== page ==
High performance liquid chromatography (HPLC):
HPLC is directly derived from classic column chromatography, in which a liquid mobile phase is pumped under pressure rather than by gravity flow through a column filled with a stationary phase. It results in a sharp reduction in separation time, narrower peak zones, and improved resolution. The mobile phase is placed in a solvent reservoir for pumping into the system. A solvent system is usually degassed by vacuum treatment or sonication before use. Most of the drugs in biological sample can be analyzed by HPLC method because of the advantages, such as speed, greater sensitivity (various detectors can be employed), improved resolution (wide variety of stationary phases), reusable columns (expensive columns but can be used for many samples), ideal for the substances of low volatility, easy sample recovery, handling and maintenance, instrumentation lends itself to automation and quantitation (less time and less labour), precise and reproducible, calculations are done by integrator itself and suitable for preparative liquid chromatography on a much large scale.
Components of HPLC:
The major components of HPLC system are pumps (solvent delivery system), injector (manual or auto), analytical columns, detectors and recorders and/or integrators. Other miscellaneous components are mixing unit, gradient controller, solvent degasser and guard column. Recent models are equipped with computers and software for data acquisition and processing.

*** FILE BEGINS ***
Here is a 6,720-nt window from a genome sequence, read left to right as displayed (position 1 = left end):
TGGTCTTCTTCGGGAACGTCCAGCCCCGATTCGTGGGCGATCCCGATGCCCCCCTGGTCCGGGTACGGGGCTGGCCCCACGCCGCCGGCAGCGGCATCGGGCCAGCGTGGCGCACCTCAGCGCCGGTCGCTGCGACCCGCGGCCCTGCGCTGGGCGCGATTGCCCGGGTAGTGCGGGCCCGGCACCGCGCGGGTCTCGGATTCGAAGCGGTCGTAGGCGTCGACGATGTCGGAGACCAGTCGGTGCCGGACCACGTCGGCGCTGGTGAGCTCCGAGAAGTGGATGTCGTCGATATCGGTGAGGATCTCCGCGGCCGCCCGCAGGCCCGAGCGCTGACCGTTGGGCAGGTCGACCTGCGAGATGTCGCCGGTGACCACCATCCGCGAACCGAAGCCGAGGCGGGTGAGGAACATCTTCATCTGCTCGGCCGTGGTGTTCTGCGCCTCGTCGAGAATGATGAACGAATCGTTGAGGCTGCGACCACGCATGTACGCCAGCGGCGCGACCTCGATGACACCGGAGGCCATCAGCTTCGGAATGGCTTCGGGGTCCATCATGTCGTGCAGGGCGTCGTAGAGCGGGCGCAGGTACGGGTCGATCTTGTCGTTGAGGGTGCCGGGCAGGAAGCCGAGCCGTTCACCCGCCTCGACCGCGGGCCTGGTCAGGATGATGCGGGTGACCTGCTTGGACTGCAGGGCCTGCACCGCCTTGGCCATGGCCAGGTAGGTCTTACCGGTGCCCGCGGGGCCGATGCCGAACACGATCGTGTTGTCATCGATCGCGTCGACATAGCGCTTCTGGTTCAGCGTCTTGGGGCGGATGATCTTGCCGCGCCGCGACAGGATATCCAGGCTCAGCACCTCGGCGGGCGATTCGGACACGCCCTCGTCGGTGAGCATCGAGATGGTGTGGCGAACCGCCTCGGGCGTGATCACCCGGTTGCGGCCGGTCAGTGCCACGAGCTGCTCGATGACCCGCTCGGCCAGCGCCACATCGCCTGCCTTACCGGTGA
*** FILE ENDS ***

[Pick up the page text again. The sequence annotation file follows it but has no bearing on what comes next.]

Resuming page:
Pumps must be made up of the materials which inert to all mobile phases. Materials commonly used are glass, stainless steel, teflon and sapphire. The pump must be able to generate pressure up to 5000 psi at flow rates of up to 3 mL/min for analytical operations. The solvent flow from the pump should be pulse less or should be dampened in order to remove pulses. Since the presence of pulses in the solvent flow may cause superior results with some detectors. HPLC pumps can be classified into two groups according to the manner in which they operate, viz., constant flow rate pumps and constant pressure pumps.
Mobile phase selection: